Everything Is Illuminated


 Last year, just in time for Pesach, the antiquarian bookseller Historicana, founded in 1987 and still run by Irvin Ungar out on the West Coast, published a new, highly detailed and quite exquisite version of The Szyk Haggadah. Illustrated by Polish-born artist Arthur Szyk, this version of the beloved text had been created in Europe as Hitler was coming to power. The new Historicana edition, as its Web site states, was made possible by the generosity of a private collector (who had a full set of the original illustrations) and the artist's daughter, Alexandra Szyk Bracie, and was limited to 300 numbered copies.

This year, Historicana has continued the tradition by publishing — once again, just in time for Passover — a companion volume titled Freedom Illuminated: Understanding the Szyk Haggadah, which is equally stunning in its production values. The work does just what its subtitle proclaims: It puts Szyk and his famous work in context by way of three essays and a sampling of illustrations, with their bold, color-packed style intact.

Szyk (pronounced Shick) was a child prodigy who was born in 1894 and died in 1951. His formal training occurred in Paris and Krakow when he was a teen, and his first exhibitions were in Paris in the 1920s. He was praised as a master of the medieval technique of manuscript illumination but he also made his name during this period as a savagely accurate political caricaturist.

The artist managed to immigrate to the United States in 1940 with the express purpose of getting America involved in the fight against fascism. According to the Web site, from the moment he arrived in the United States, his work appeared everywhere: on magazine covers, posters, in corporate advertising, newspapers and books. He also had one-person shows in some of New York's finest galleries and even had one here at the Art Alliance.

As the Web site puts it: The artist's "life was devoted to creating visual art that often exposed the cruelty of injustice and dramatized the struggle for freedom and human dignity."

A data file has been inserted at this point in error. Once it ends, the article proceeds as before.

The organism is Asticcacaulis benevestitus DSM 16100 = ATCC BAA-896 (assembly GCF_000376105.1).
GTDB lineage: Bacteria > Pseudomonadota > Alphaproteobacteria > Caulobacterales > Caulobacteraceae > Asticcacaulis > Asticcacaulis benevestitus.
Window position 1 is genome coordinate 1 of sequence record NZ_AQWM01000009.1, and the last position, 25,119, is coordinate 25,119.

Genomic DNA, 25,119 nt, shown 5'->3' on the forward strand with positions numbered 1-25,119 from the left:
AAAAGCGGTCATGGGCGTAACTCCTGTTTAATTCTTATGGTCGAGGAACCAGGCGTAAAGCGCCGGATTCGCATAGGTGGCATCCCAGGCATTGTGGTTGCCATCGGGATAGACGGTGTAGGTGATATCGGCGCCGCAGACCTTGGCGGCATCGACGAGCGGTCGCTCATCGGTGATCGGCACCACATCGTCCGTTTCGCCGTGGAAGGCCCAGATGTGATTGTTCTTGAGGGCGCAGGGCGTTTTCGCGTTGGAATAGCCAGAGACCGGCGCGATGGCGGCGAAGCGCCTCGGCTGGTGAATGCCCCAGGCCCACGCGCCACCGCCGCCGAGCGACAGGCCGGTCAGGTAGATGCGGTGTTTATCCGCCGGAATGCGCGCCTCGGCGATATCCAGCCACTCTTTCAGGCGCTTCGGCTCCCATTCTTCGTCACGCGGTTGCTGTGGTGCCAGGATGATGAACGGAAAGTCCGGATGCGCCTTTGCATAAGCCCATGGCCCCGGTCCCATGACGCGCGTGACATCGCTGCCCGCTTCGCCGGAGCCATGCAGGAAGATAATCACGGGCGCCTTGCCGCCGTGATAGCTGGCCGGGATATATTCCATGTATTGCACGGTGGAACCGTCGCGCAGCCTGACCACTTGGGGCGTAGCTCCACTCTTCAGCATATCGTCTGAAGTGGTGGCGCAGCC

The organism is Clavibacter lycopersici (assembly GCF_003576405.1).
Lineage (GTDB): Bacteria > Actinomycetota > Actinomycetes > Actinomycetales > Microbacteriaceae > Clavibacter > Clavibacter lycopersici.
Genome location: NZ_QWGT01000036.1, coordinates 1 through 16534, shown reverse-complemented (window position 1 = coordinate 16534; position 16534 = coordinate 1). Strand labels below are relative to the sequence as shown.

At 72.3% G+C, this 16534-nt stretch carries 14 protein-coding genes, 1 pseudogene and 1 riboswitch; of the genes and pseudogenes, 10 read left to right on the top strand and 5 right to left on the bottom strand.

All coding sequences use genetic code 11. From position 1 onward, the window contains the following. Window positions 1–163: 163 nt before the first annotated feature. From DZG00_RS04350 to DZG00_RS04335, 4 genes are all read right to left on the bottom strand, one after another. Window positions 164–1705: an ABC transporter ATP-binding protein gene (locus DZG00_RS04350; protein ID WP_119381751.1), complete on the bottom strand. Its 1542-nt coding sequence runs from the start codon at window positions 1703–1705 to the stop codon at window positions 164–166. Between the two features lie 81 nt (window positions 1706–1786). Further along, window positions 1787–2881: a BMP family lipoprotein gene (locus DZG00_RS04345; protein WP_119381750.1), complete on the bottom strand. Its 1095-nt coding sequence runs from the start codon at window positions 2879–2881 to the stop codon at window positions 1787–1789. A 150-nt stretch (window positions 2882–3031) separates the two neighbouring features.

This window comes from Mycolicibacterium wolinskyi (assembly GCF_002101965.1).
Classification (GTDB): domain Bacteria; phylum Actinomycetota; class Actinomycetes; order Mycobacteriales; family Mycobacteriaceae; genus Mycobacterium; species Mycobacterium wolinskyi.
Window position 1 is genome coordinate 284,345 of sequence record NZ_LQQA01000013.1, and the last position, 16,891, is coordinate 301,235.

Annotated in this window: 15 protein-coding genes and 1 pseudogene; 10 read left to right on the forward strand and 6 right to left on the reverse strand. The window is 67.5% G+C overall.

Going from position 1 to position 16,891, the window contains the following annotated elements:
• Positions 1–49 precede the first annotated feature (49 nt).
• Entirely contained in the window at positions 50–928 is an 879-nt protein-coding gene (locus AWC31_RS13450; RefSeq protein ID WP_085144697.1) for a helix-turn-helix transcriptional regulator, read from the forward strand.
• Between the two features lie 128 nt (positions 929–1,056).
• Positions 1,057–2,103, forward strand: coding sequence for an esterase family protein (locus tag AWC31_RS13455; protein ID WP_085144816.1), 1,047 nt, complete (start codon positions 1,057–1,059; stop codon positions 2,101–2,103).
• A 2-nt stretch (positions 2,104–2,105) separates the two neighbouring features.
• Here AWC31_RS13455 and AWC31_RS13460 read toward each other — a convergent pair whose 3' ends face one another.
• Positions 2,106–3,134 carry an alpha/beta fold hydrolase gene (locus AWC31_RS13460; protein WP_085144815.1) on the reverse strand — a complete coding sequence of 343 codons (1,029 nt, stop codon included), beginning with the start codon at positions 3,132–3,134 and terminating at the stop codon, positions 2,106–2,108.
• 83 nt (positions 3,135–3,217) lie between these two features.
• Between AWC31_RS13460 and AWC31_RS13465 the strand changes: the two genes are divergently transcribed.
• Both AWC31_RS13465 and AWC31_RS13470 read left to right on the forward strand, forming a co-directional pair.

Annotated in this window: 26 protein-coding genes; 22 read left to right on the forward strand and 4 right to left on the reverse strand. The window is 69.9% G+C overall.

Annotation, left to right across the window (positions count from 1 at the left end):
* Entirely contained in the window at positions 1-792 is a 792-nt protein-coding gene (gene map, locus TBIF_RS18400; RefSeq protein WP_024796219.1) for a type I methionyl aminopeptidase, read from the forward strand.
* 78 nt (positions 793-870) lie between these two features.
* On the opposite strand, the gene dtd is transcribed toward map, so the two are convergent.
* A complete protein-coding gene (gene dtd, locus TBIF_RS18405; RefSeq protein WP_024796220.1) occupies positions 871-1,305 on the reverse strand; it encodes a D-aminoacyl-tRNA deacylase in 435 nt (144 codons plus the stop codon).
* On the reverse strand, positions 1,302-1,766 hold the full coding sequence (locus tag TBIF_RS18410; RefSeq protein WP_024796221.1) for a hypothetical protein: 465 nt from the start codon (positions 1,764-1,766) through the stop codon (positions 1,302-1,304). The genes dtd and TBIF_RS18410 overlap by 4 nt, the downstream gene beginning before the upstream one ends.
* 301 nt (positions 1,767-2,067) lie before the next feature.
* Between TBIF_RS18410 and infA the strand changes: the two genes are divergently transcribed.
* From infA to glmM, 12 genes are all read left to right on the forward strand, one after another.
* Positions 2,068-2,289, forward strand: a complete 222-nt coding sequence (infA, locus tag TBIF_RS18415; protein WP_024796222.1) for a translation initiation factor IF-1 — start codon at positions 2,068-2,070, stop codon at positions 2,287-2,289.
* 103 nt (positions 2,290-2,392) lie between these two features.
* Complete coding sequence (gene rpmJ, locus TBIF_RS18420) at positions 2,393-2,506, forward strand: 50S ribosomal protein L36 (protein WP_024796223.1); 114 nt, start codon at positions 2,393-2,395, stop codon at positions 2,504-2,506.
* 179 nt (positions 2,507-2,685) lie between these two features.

There could be no better description of the point behind the Haggadah; it applies as well to Freedom Illuminated. The three essays expound on this theme from various points of view: Tom L. Freudenheim considers the influences on Szyk's illustrations (both low and high art, and even the theatrical designs and costumes he saw in Paris); Shalom Sabar looks at the context in which this special work was created; and Ungar chronicles how it fared in the world from the time of its conception in the 1920s, its execution in the '30s and its publication in 1940.

As Ungar points out in his piece: "It is no wonder that the Passover narrative had heightened attraction for Szyk, embracing all the themes that were ripe for his attention: tyranny, oppression, persecution, resistance, freedom, justice, heroism, and the celebration of being a Jew. Second only to Szyk's passion for art in the service of humankind was his passion for history. It was, therefore, a self-imposed imperative for Szyk to document, from the very beginning of his career as an artist, historical events that focused on tyranny and oppression, which had stripped the Jew of his integrity, and robbed him of his freedom.

"As early as 1923, in Paris, Szyk painted a triptych 'Ad Majorem Dei Glorium' … reflecting Jewish humiliation and suffering: the destruction and sacking of the Temple in Jerusalem by the Romans in the year 70, the Spanish Expulsion of 1492, and the Russian pogroms of the early 20th century. For Szyk, the re-creation of these events through the painting of these images must have been personally quite painful, but necessary — necessary to remind the Jew and the world, precisely of what the Jewish persona is not, and should not be — a victim. In Szyk's world, there must be only heroism; the Jew must rise to meet his adversaries head on and fight the eternal Amalek." 



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